Between 27th to 30th November the Blender Market Black Friday Sale is on – all my add-ons will be 25% off!
By supporting these add-ons you also support their continual improvement, so it is a mega help – you also help out the Blender Foundation too as a percentage of each of the add-ons go to them as well.
My current add-ons are:
- The Plating Generator – Quickly create a configurable mesh in the form of a fighter jet or starfighter.
- Shape Generator – Quickly create and configure countless random shapes for a wide variety of purposes
- Hull Texture – A versatile, reusable base texture for creating irregular plating effects.
- Curves To Mesh – Create and configure mesh surfaces from bezier curves.
- Mesh Materializer – Map objects onto another object using its active UV coordinates.
- Window Generator – Model many windows at once on the faces of a mesh
- Bevelled Extrude – Create extrusion effects that have configurable bevel effects on the base, corners and tops
- Twisted Extrude – Extrude Faces with an Extra Twist
- Fit Lattice – Quickly fit a lattice deformation cage around a mesh or set of meshes.
- Configurable Dynamic Jet – Create a configurable mesh in the form of a fighter jet or starfighter.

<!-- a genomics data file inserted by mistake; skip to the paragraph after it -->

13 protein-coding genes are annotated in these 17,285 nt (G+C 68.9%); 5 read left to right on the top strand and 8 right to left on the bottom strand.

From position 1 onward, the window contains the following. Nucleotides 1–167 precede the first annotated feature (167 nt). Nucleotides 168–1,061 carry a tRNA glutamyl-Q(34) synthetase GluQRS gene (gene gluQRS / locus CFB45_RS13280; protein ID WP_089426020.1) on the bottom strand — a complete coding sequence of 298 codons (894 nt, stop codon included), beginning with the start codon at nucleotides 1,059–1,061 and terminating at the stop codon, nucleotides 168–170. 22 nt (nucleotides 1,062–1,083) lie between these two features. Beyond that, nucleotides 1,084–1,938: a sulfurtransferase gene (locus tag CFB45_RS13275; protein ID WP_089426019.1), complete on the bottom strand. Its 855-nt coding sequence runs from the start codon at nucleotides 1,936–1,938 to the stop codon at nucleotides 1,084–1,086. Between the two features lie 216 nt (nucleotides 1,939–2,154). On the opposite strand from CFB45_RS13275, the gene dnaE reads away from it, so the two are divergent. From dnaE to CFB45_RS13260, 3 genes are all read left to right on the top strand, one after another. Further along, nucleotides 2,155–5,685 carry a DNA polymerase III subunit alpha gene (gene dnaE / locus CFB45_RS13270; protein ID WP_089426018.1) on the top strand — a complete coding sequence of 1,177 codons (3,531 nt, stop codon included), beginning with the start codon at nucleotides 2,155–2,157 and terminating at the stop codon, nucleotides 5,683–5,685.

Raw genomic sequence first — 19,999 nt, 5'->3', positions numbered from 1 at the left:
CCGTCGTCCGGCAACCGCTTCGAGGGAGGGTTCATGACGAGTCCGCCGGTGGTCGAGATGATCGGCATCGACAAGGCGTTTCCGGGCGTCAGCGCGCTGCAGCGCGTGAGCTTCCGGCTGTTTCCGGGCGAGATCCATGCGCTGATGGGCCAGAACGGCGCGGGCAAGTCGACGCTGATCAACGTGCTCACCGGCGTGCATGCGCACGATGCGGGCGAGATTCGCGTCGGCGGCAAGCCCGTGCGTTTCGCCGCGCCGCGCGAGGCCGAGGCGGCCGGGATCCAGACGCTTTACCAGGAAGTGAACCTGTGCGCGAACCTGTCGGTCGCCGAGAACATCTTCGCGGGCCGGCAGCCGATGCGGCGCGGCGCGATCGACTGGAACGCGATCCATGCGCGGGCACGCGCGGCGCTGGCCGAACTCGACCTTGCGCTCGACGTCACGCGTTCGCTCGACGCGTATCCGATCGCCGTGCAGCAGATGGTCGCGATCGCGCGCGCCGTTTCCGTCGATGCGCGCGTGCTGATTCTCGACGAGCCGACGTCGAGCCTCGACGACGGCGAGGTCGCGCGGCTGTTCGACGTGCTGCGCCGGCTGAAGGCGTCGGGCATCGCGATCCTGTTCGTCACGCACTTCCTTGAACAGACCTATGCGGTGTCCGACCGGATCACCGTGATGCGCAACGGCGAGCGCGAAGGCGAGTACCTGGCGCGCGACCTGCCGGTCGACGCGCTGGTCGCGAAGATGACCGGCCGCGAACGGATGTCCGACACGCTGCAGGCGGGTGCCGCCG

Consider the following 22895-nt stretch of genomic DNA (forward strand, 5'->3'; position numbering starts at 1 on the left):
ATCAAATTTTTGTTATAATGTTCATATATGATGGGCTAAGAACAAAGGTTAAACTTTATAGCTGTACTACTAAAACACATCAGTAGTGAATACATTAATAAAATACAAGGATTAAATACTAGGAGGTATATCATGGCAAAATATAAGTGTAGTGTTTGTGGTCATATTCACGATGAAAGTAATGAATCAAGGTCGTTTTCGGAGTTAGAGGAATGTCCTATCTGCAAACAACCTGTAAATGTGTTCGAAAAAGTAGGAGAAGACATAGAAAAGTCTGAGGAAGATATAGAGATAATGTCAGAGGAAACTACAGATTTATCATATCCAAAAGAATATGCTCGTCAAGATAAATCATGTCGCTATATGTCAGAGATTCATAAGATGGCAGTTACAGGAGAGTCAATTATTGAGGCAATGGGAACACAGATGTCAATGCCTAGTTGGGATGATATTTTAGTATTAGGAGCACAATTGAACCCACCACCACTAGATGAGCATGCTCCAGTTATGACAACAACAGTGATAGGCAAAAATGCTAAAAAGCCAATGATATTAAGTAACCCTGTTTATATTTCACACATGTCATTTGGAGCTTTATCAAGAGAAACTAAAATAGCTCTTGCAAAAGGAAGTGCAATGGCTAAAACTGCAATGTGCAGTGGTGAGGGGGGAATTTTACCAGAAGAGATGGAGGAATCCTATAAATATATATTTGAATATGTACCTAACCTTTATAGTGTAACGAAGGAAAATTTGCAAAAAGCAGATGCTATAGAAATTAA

You can find out a lot more about each add-ons here.
KIT OPS is able to apply a wide range of 3D objects (called INSERTs) that can be used to instantly cut and add to existing objects or create standalone ones with the goal of rapidly creating and exploring new designs. Read more about it here.
The original requirement for SYNTH was to simply overlay these INSERTs in a grid like fashion on top of 3D surfaces, but with Chipp’s design patterns thinking and background in NASA we are taking it a lot further….
Emerging features include:
- A range of layouts can be used: Arrange INSERTs in rows, columns, grids, randomly, and around edges and borders.
- User ‘layers’ of INSERTs to manage and apply groups of INSERTs in one go.
- Control the frequency and placement of INSERTS with a variety of parameters: apply padding to the INSERTs, scale them individually, add random rotations.
- Use Blender 2.91’s new Booleans feature for more accurate cutting.
- Load and save your configurations to share with others or apply later.
This has already given rise to a variety of promising results you can achieve very quickly with SYNTH. Here is a short video of the random layout being applied using a set of INSERT cutters, by just changing the random seed value: